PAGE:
Something always looks off about photos where the horizon isn’t straight. It’s possible to fix it in Photoshop (or another image editor like Lightroom, Pixelmator, or Capture One) but it’s better to get it as close as you can on location. Here’s how to take photos with straighter horizons.

Use a Tripod and a Level

If you’re handholding your camera, your horizons are almost always going to be a little bit off. It’s almost impossible to keep it level while moving about, fiddling with settings, and pushing the shutter button.

The best way to get a stable, level camera is with a tripod. Many tripod plates—like the one in ReviewGeek’s favorite tripod, the Vanguard Alta Pro—come with a small bubble level so you can level out your camera even when you’re shooting on rough ground. If your tripod plate doesn’t come with a level, you can pick one that clips into your camera’s hot shoe up for a few dollars.

Your camera might also come with a built-in digital level or virtual horizon. Canon and Nikon’s basic entry level cameras don’t have one, but their mid-tier cameras tend to. Check your camera’s manual to find out if it has one and, if so, how to activate it.

If You Have to Handhold

If you don’t have the option to use a tripod and want to keep your horizons as straight as possible, things are a little trickier. If your camera has a digital level, use it. They’re much more responsive and simpler to read than a bubble level.

Another option is to pick any straight line in the viewfinder—I like to use two level autofocus point marks—and line them up with the horizon. The longer the line, the more accurately you’ll be able to do it. Once you’re lined up, brace your camera as tight to you as possible and press the shutter button. Make sure to use a fast enough shutter speed so that no camera movement will show.

Avoid Wide Angle Lenses

A big part of uneven horizons in landscape photos is optical distortion. Wide angle lenses give the appearance of curving lines due to barrel distortion. Unless your horizon is dead in the middle of the frame, any photo you shoot with a lens wider than about 24mm on a full frame sensor will probably show some degree of barrel distortion.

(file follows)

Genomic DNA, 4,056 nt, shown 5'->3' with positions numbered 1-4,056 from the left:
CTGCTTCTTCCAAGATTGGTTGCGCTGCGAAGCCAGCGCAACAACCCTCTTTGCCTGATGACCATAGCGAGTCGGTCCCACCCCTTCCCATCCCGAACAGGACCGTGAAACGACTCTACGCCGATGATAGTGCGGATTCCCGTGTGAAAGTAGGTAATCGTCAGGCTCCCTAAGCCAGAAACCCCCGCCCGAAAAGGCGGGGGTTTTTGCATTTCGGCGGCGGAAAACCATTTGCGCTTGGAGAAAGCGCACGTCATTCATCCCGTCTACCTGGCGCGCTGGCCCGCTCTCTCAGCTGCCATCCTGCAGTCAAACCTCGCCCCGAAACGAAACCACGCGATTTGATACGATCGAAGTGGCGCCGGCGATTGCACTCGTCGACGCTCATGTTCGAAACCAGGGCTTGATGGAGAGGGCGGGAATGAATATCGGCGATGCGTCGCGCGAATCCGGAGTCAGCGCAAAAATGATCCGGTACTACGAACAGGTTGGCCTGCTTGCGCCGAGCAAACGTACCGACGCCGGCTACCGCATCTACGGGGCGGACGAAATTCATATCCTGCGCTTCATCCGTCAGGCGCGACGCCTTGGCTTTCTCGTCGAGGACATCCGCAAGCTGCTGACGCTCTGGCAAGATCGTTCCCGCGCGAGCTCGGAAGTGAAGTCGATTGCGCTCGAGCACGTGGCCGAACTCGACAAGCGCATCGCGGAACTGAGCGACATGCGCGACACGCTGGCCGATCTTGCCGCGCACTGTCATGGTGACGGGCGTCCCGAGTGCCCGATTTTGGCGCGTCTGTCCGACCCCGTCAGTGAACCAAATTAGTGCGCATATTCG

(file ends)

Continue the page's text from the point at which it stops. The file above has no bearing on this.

RELATED: What is Optical Distortion in Photography?

While it’s possible to go some way towards fixing it using the lens profiles built into Lightroom, Photoshop, and other RAW image processors, you’re not going to be able to eliminate distortion since it’s in the original data captured by the sensor.

If you need a straight horizon line—for whatever reason—then avoid using super wide angle lenses. Each lens is unique and higher quality—read, more expensive—lenses show less distortion but, as a guideline, I’d say not going wider than a 24mm prime lens (or 35mm with a zoom lens) will minimize any barrel distortion.

Fix it in Photoshop

Although you want to try and get your horizon as straight as possible on location, it’s normal to have to fix things a little bit in Photoshop. It’s one of the first steps in my landscape editing routine. The main reason to do as much in camera as possible is so you lose the least amount of data possible and don’t have to crop any important part of the composition out.

Every good image editing app has a Straighten tool, normally as part of the Crop tool. We’ve got a full guide to using it in Photoshop, but it’s probably applicable to your image editor of choice as well.

Realize When They Don’t Matter

For all I’ve been talking about how to get straight horizons, it’s important to remember there are times when they don’t matter. Once such situation is when you’re shooting a portrait with a wide aperture: the horizon line is just going to be an indistinct blur.

Another interesting one is when there’s no level horizon in the image or the things we take horizon cues off, like lampposts or buildings, are crooked. Just check out the sloping mountains in the image above. Seriously, that’s a “level” horizon in that photo, but nothing I can do will make it look anything but crooked just because there will always be some odd angle or line in the mountains that distracts people.



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